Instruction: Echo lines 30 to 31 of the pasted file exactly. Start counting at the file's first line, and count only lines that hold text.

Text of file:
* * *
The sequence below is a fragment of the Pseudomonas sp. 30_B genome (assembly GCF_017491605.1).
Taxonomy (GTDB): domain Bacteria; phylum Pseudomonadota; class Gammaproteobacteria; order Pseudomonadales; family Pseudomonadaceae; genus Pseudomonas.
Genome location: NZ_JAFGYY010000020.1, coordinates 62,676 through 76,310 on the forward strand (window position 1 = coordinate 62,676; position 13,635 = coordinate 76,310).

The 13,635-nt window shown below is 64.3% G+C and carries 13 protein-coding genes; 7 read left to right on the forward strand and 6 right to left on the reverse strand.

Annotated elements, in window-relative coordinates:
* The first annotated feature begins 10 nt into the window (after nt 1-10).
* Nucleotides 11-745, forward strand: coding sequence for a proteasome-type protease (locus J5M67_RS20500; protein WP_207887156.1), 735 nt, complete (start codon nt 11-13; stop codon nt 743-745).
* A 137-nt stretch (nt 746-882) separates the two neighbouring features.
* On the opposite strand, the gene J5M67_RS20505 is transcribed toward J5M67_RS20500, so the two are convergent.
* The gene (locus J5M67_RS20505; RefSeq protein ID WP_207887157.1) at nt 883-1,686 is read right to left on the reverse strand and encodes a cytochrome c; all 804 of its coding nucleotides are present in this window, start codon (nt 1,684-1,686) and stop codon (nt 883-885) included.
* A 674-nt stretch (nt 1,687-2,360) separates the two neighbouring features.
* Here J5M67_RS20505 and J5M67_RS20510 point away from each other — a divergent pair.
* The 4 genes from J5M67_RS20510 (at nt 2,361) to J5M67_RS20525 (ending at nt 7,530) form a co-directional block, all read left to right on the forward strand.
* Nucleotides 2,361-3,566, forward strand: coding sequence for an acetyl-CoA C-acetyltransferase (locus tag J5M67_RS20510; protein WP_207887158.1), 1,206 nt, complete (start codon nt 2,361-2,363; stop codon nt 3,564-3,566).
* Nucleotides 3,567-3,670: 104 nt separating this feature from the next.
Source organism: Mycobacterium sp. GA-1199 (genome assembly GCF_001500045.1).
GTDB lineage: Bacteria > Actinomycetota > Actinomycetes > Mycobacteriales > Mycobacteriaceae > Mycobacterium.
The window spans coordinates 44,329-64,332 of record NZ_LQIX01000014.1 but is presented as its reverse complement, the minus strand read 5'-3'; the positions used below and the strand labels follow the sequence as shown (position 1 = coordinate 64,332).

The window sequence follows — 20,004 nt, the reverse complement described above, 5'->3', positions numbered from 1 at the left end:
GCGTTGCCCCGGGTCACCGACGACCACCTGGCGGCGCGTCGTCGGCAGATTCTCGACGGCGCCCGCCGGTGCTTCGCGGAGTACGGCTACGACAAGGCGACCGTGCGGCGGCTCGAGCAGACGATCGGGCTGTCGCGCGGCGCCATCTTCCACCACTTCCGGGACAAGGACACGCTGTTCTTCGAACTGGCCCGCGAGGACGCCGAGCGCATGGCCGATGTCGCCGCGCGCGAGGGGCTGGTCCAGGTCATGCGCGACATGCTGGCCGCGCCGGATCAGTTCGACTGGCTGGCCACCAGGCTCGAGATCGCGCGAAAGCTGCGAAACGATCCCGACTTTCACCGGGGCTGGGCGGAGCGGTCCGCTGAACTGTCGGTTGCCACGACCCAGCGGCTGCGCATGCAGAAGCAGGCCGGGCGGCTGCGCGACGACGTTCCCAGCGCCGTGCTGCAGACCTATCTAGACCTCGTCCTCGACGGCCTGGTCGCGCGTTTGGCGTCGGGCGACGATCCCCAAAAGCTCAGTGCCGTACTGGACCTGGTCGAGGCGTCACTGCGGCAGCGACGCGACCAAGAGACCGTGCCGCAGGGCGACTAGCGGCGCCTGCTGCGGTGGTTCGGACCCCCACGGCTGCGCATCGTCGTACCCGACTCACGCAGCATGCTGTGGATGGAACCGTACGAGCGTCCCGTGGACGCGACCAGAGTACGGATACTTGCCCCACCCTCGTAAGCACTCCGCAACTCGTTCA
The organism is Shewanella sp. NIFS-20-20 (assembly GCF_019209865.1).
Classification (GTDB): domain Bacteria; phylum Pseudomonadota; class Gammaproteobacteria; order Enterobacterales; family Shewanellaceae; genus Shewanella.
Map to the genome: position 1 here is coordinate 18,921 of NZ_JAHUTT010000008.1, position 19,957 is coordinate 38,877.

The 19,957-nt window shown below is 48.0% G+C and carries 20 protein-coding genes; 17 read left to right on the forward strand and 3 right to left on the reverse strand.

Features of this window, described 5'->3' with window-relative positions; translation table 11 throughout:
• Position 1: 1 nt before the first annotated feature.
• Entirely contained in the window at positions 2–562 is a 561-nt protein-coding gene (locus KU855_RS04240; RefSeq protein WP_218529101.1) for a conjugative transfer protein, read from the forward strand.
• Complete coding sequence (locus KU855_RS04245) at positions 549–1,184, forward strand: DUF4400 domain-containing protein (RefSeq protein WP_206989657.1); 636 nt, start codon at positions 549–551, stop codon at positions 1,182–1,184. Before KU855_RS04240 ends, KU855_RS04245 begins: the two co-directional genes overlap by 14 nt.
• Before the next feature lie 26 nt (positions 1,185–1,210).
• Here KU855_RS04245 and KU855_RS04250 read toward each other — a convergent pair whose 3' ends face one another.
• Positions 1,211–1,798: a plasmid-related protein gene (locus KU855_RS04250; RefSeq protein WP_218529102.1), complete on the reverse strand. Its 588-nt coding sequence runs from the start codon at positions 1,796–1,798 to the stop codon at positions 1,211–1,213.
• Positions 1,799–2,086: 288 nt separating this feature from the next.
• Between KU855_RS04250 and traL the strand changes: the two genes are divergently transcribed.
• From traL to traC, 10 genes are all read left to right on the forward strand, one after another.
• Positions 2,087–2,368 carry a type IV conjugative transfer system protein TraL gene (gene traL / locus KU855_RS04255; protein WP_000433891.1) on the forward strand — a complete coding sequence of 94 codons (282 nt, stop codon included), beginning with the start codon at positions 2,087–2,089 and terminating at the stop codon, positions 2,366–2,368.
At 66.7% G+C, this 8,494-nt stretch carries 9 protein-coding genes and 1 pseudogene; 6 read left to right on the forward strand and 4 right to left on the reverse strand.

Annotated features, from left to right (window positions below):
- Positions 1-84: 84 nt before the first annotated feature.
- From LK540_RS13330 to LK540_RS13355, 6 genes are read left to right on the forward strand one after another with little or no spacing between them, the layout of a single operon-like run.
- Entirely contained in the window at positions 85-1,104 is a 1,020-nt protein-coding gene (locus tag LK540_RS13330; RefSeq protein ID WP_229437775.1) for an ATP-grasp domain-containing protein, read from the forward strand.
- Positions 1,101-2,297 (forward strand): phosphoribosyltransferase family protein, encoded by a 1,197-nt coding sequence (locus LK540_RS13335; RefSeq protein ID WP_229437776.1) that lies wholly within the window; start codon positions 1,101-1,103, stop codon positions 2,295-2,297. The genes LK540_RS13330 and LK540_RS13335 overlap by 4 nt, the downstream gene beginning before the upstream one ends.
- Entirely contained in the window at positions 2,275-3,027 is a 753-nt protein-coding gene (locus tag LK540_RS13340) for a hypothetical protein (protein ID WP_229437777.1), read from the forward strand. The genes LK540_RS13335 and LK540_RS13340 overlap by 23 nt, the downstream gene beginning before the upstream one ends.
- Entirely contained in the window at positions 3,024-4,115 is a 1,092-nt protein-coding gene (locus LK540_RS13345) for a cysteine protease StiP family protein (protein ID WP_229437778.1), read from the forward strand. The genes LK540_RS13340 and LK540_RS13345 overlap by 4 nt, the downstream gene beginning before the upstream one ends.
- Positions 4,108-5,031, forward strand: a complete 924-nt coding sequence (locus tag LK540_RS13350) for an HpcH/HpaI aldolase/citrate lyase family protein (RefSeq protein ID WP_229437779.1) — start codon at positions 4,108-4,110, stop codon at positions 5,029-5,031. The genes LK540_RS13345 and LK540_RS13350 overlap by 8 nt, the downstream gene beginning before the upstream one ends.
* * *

• Here KU855_RS04245 and KU855_RS04250 read toward each other — a convergent pair whose 3' ends face one another.
• Positions 1,211–1,798: a plasmid-related protein gene (locus KU855_RS04250; RefSeq protein WP_218529102.1), complete on the reverse strand. Its 588-nt coding sequence runs from the start codon at positions 1,796–1,798 to the stop codon at positions 1,211–1,213.